WolfAlice_1

Review: Wolf Alice & Drenge

The tectonic plates within once set-in-stone genres are shifting – gone are the days of pure pop, rock, rap and electro; in are the days of bands not easily categorised in one sentence.

Whilst it would be patronising and quite offensive to praise Wolf Alice purely on the basis of showcasing a (very) talented ‘female’ lead, the truth is that Ellie Roswell is becoming a cultural icon for a host of charged-up and angst-ridden girls on a mission to cease their gender’s glaring underrepresentation at gigs and festivals.

Significantly this was an – often golden glitter paint smeared, ‘My Love Is Cool’ inspired – female dominated audience. Perhaps if the North London outfit had been fronted by your typical denim-digging scruffy haired indie-lad, then maybe (just maybe) their exponential rise may not have been quite so stratospheric. Nevertheless, the group’s musical prowess is unquestionable.

Drenge_1

Tuesday evening’s set was as note-by-note tight as it was raucous. Igniting the fire were raw-grunge specialists Drenge, whose spikey guitar filth caused anarchy in the front half of the crowd – something rarely so easily achieved by a support act.

Setting Wolf Alice apart from, say, fellow vintage-rock revivalists Palma Violets, Deap Valley and even Drenge, is not the searing scuzz-smudged riffs, nor is it Roswell’s seemingly effortless and highly reverberated howls. The cutting-edge distinction relates to an intelligent, but far from pretentious form of dynamism.

wolf3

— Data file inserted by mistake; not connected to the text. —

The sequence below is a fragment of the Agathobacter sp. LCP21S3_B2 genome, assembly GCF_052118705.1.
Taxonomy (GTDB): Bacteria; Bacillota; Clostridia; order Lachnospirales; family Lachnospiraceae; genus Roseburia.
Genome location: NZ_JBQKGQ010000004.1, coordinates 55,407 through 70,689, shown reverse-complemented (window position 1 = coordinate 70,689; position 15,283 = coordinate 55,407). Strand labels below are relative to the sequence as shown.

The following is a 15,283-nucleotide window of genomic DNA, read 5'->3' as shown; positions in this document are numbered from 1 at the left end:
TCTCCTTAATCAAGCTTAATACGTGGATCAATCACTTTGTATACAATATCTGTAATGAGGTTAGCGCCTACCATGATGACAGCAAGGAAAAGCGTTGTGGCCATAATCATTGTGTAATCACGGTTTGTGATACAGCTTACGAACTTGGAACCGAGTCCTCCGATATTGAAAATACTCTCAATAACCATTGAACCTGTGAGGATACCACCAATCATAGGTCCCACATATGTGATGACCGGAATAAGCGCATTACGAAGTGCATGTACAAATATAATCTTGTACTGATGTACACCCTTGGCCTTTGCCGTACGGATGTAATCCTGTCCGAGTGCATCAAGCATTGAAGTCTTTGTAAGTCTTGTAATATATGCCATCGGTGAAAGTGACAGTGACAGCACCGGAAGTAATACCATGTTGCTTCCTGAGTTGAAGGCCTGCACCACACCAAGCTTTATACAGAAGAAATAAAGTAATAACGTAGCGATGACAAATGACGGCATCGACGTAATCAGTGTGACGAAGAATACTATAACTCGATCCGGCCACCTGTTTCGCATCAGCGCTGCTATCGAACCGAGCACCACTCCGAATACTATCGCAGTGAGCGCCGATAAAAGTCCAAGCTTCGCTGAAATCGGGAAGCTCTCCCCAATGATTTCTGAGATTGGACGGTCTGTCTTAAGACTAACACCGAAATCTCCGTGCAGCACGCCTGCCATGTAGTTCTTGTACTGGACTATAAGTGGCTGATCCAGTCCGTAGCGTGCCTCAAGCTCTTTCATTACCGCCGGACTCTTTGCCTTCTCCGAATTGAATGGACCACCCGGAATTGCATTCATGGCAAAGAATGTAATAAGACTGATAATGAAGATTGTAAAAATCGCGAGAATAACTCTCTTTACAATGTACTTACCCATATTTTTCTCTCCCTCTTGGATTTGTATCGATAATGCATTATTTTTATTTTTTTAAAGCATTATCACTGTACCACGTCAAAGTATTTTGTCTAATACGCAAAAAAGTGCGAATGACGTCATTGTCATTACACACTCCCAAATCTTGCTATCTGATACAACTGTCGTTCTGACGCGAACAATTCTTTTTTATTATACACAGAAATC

Although happily married to 90s garage and alternative rock, Wolf Alice flirted with folk, grunge and indie-pop – throw in a sprinkling of krautrock too. Remaining evocative throughout, the four-piece produced pace that ranged from the blistering in ‘Lisbon’ and ‘Moaning Lisa Smile’ to the sparse and measured encore respites ‘Blush’ and ‘Turn To Dust’ – tracks closer to the likes of Warpaint and The XX than The Pixies and Nirvana.

Just one album in and now much more than a buzz name – grasp any opportunity to see this modestly exuberant bunch.




There are 2 comments

Add yours
  1. Wolf Alice – Live @ Plug Sheffield – Fosterswords

    […] “Whilst it would be patronising and quite offensive to praise Wolf Alice purely on the basis of showcasing a (very) talented ‘female’ lead, the truth is that Ellie Roswell is becoming a cultural icon for a host of charged-up and angst-ridden girls on a mission to cease their gender’s glaring underrepresentation at gigs and festivals.”Wolf Alice – Live @ Sheffield Plug […]

  2. Wolf Alice – Live @ Plug Sheffield – Fosterswords

    […] “Whilst it would be patronising and quite offensive to praise Wolf Alice purely on the basis of showcasing a (very) talented ‘female’ lead, the truth is that Ellie Roswell is becoming a cultural icon for a host of charged-up and angst-ridden girls on a mission to cease their gender’s glaring underrepresentation at gigs and festivals.” Wolf Alice – Live @ Plug Sheffield / Exposed Magazine  […]


Post a new comment